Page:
Ace badminton player Jwala Gutta, who has represented India at the highest level in mixed and women’s doubles events, has condemned the recent acts of racism against the north-east people of the country during the time of coronavirus and also spoken about her personal encounter with racist abuses on social media platforms.
Jwala Gutta, who hails from a mixed origin, was born to a Chinese mother and a Telugu father. The celebrated athlete revealed that she has been called ‘half-corona’ because of her Chinese mother.
The Covid-19 pandemic, which has now taken lives of more than 76,000 lives worldwide, originated in Wuhan, China, before becoming a global crisis. Since then, there has been a lot of hateful abuse against the Chinese people.
Not just this, north-eastern people in India have also been subjected to harassment and discrimination in the country.
Indiatoday.in spoke to Jwala Gutta about the racist acts in the country amid the Covid-19 crisis and also asked the shuttler how she has been spending time during the lockdown.
Here are the excerpts from the interview:
Q: Your views on the racist abuse against Northeastern people? Have you experienced any racism in your growing up years or in the current time?
Jwala Gutta: I saw on social media that some people spat on a North-eastern girl and that sort of disturbed me. Also I am very active on social media. I write what I feel. I could be wrong sometimes to my understanding. And I feel it is my responsibility to speak. After this coronavirus thing, people started calling me half-corona on Twitter.
Social media has become very prominent in the last 10 years and very aggressive in the last 10 years. When it comes to trolling on face, I do not think all of these people have any courage because their point is lost once they start name-calling you. So they do not have the courage to tell me and say something on my face.
I come from a generation where I did not have any knowledge about racism, trolling or degrading someone because we hardly used to do it to other people.
So when people used to call me chinki’ I thought that okay maybe my mother is Chinese so they are calling me that. It was only in my 20s, when I travelled to the north-east that I realised that it was racist and that the north-easterners were called this and they were not considered Indians just because of the way they look.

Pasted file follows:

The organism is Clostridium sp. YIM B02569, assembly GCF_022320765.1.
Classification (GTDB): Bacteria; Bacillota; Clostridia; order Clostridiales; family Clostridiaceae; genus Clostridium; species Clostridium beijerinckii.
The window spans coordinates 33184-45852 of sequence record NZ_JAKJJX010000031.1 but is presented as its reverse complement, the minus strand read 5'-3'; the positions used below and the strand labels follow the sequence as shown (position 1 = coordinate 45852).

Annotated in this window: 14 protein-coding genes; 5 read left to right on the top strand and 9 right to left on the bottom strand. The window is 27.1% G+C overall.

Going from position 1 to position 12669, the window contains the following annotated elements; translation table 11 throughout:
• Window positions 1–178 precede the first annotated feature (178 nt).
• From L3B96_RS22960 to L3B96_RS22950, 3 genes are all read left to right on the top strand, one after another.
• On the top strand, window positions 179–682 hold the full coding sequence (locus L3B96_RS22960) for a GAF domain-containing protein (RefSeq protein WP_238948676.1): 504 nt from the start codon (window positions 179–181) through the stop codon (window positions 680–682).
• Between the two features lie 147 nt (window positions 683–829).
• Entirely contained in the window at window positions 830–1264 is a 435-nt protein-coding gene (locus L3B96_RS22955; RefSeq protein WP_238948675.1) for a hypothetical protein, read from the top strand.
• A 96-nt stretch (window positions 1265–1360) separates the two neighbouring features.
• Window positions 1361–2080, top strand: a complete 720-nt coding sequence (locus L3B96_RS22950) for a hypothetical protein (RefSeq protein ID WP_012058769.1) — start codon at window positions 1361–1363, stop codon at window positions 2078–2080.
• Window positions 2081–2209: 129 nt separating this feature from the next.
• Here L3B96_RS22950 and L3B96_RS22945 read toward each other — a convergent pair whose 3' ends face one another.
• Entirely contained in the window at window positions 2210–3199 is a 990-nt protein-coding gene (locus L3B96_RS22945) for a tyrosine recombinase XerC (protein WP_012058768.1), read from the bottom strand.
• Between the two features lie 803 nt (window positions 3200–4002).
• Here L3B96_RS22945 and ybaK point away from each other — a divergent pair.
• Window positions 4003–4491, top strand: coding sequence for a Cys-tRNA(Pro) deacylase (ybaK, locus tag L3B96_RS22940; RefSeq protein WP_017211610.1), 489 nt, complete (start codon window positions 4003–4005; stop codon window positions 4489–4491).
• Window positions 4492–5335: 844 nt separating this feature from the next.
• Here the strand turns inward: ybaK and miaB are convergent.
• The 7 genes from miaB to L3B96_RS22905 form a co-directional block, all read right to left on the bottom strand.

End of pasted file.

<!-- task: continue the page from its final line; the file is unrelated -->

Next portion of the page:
Jwala Gutta (3rd from left) was born to a Telugu father and a Chinese mother (Reuters Photo)
People’s lack of empathy is making them do this. And now I think, we should stop tolerating it and the cyber policing should become more stringent and reprimand such people who are being communal and making racist comments. It is as good as committing a crime. We have started tolerating so much that there is no fear right now.
Q: How are you spending time in quarantine?
Jwala: I am with my parents and trying to train at least once a day. And just keeping myself busy, watching a lot of series and spending time with parents and washing utensils and just helping out. And just looking at it positively.
Q: Feeling the void with no live sporting event going on?
Jwala: Really, no. I am 35 and I have played the sport for 30 years, so I do not think I am missing the sport. I have been in sport since 1990 and I am not missing any sport right now. I am enjoying my time.
Q: Do you see people around you following the lockdown? (Jwala is currently in Hyderabad)
Jwala: There is a lot of discipline. There are a lot of people going out to buy groceries but that is a necessity. But one thing I do not understand is, I see a lot of people jogging on the road. So I do not understand that and the same educated lot is blaming one community that they are spreading the virus. So what about these people who are not sitting at home and think the whole city has become a joggers’ park. That is very wrong.
Q: Your thoughts on Tokyo Olympic postponement?
Jwala: I think it won’t benefit players as you will only grow one year older. For a sportsperson, 1 year is a long period. Now how they prepare mentally. For every sports person it is a dream to participate in the Olympics. So when the news came out a lot of players were disappointed and I completely understand that because I have played two Olympics and I know the pressure. But there was no other choice. Now players will have to push their focus for another year. Now in lockdown you cannot even get out of your house so I think there is a lot of distress. More than physically, I think they should be mentally strong.